Day 1 | Day 2 | Day 3 | Day 4

Another odd duckling this week — I believe the best-selling Ford Focus is the SE model, but to show off what you can get in a Focus, Ford has sent a loaded Titanium model, like really loaded. This 2015 Focus is the 2.0L GDI model.

As mentioned my tester is loaded and really not missing much at all from a feature or technology stand point. Leather seats, Navigation, automated parking, blind spot detection and more this is one small premium car.

I haven’t driven most of the competitors in the compact sedan class in a while now besides the 2015 Toyota Corolla I drove a few weeks back.

First impressions are key for any test car and they are positive for the Focus. I did notice when taking photos that the back seat seemed to have good headroom but leg room was tight — this is a small car, a compact car even but for some reason it seems shorter than I remember from previous times I’ve driven it.

Pricing: 2015 Ford Focus Sedan
Base Price (Titanium): $25,899
Options: White Platinum Tri-Coat — $400; 18-inch aluminum wheel package — $500; Technology Package — $950; Winter Package — $300; Block Heater — $100; Navigation — $800; Automated Parking — $600; Stainless steel scuff plate — $150, Exterior protection package — $300.
Destination: $1,595
A/C Tax: $100
Price as tested: $31,664

Chevrolet Cruze
Dodge Dart
Honda Civic
Hyundai Elantra
Kia Forte
Mitsubishi Lancer
Nissan Sentra
Subaru Impreza
Toyota Corolla
Volkswagen Jetta

Day 1 | Day 2 | Day 3 | Day 4

I have spent a lot of time in this Focus already this week, heck I’ve already burned through more than half a tank of gas and it is not like this is an inefficient vehicle. During the time I’ve spent inside the Focus I’ve started to really warm up to the interior.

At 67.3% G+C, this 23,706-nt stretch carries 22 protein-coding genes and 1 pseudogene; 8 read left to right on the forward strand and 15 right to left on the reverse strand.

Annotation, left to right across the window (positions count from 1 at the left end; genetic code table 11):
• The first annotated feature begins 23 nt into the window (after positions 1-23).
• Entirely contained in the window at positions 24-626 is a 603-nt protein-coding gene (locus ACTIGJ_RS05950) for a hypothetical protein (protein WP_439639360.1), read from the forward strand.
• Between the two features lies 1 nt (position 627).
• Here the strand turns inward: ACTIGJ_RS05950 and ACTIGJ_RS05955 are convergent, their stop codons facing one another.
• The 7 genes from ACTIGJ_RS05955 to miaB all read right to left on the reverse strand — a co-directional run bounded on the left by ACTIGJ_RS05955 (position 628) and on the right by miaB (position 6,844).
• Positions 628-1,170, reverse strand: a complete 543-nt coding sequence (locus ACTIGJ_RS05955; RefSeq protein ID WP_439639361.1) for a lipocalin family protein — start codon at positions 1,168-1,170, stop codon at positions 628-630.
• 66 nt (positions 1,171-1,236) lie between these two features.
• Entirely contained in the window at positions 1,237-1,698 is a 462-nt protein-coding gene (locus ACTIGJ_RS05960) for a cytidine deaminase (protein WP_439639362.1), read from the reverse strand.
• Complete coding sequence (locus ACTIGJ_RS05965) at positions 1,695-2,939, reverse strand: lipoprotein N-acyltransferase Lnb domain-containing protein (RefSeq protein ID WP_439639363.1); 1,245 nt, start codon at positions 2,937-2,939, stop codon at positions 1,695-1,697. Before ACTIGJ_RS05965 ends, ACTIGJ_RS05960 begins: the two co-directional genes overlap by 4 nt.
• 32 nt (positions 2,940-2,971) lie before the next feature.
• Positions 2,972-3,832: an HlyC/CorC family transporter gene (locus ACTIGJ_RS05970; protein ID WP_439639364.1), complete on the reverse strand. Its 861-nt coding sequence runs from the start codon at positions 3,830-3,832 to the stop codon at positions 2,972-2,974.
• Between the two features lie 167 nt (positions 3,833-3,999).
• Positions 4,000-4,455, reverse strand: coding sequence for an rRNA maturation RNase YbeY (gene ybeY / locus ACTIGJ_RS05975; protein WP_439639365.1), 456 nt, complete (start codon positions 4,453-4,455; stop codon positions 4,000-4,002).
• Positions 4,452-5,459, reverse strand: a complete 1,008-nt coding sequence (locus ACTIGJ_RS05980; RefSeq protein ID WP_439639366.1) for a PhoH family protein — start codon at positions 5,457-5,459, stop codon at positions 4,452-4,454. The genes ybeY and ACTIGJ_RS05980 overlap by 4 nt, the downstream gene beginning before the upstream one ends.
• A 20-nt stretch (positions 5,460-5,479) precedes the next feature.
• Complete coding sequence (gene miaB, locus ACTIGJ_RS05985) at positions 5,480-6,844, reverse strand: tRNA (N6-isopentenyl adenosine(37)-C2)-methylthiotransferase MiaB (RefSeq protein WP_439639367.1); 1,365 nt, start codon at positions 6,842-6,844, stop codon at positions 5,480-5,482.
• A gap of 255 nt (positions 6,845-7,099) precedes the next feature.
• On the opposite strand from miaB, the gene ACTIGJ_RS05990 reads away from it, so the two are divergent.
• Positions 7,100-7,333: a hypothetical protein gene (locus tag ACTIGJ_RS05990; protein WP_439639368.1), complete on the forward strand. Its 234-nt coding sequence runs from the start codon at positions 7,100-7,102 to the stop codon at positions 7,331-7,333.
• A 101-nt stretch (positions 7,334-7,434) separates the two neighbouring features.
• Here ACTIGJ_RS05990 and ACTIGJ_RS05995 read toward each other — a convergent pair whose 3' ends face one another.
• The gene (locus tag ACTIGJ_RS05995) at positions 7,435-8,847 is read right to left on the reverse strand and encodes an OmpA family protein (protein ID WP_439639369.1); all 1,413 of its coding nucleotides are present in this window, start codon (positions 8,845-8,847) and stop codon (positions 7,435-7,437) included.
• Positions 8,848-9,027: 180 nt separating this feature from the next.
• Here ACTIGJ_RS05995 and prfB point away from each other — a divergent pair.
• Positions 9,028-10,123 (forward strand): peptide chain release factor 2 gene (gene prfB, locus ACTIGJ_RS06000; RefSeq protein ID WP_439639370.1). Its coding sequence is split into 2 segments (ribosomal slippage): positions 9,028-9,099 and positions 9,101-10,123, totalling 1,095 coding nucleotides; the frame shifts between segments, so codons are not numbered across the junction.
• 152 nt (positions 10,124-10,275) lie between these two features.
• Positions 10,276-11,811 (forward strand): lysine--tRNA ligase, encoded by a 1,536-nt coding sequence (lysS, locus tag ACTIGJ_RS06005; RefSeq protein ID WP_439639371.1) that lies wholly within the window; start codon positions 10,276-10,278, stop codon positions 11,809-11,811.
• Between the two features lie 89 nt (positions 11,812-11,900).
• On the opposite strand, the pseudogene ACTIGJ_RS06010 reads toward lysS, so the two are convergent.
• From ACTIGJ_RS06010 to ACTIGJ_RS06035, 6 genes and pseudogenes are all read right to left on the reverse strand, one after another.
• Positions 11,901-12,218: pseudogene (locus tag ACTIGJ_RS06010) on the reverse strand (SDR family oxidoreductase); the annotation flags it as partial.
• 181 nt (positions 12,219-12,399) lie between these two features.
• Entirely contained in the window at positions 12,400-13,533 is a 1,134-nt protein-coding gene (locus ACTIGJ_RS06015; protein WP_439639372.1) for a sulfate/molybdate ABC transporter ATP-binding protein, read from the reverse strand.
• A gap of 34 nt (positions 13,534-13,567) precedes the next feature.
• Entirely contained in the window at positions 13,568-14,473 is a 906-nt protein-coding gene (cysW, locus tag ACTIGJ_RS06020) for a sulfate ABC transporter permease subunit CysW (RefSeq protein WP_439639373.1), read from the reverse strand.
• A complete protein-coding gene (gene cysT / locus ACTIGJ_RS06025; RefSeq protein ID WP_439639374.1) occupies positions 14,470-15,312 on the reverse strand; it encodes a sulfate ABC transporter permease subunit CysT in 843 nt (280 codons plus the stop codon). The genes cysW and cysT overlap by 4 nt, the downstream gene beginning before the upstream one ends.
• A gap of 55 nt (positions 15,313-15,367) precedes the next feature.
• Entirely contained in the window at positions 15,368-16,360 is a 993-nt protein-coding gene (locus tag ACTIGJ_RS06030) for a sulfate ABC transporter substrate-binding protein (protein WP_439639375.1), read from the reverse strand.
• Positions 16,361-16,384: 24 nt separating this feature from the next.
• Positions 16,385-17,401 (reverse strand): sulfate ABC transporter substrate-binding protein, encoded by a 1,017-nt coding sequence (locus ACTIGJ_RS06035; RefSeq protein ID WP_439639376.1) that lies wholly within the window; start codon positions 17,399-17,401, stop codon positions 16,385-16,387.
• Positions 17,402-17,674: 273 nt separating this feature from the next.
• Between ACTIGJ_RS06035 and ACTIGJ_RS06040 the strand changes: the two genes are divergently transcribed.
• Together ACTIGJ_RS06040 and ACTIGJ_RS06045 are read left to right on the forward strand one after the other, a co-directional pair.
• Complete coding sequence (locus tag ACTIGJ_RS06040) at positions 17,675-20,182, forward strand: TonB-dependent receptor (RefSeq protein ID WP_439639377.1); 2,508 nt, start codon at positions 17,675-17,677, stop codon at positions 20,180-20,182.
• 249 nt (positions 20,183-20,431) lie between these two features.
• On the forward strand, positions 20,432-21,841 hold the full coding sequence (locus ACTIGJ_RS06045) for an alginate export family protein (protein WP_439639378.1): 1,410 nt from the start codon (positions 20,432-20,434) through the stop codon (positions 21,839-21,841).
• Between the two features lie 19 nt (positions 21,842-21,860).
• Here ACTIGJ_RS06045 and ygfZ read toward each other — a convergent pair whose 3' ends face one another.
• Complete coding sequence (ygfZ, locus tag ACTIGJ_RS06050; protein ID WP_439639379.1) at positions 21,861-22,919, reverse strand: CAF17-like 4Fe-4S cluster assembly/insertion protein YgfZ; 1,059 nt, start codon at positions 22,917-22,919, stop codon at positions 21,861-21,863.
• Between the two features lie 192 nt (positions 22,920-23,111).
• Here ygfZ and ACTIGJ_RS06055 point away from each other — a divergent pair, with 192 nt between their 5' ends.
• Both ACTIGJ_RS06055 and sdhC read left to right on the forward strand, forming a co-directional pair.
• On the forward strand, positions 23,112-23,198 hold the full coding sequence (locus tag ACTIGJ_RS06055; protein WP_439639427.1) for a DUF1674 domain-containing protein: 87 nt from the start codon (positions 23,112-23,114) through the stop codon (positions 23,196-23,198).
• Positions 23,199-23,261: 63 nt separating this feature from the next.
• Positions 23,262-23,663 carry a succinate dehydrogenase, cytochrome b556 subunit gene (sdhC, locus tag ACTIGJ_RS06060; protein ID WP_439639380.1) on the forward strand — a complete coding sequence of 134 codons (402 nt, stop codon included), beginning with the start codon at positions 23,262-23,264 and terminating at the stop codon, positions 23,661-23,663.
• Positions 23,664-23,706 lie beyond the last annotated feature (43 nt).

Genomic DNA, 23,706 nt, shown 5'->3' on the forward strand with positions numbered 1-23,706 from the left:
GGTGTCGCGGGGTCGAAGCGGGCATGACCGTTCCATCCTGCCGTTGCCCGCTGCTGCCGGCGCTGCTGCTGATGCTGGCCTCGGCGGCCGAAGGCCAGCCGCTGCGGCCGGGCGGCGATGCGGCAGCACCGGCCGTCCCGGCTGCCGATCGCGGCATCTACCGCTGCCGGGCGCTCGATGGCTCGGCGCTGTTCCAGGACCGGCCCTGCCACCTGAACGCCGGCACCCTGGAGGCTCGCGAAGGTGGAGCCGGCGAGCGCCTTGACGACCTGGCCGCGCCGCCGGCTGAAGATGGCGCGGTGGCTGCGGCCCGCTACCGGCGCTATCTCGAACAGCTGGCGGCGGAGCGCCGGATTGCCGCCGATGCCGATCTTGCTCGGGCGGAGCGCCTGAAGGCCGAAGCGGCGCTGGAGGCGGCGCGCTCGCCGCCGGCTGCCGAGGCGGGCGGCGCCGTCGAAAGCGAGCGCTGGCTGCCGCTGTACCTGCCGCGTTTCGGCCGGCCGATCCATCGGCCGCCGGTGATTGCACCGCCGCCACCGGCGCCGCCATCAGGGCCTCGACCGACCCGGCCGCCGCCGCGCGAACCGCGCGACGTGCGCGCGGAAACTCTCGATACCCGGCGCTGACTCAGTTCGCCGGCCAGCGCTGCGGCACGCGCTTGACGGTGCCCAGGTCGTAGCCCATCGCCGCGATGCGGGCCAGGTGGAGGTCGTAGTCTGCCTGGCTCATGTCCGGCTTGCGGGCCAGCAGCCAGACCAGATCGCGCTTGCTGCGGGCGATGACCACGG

I may not be the biggest fan of the Ford Sync system and it would not understand the address I was trying to tell it today but the radio and HVAC controls as well as the heated seats and steering wheel do not require you to use the system. In fact I’ve barely touched the screen at all despite using nearly all the features of the car so far, so this has been improved over the years with more redundant physical buttons.

The interior works well, the leather seats look really upscale and feel of high quality. At night the interior lighting is also classy although I haven’t been able to figure out how to dim more than the dash. There is lighting in the cupholders and at your feet, a feature a lot of times left to luxury vehicles.

I’ve noticed that when shifting from park or reverse into drive, I tend to hit S (sport) instead. It seems that the shifter has very little resistance or notches so it is too easy to slip down to sport instead of regular drive. There is an indicator on the dash which alerts you, but this has been a minor annoyance I’ve come across.

Also I’ve noticed that since the car is fairly small, even for a compact car, the headrest of the passenger seat seems to extend right back into the rear window area. As a result if you have a passenger in the right hand seat and you are at a tricky corner ready to turn left, seeing out can be difficult with the passengers head blocking the front window and the headrest blocking the rear window view.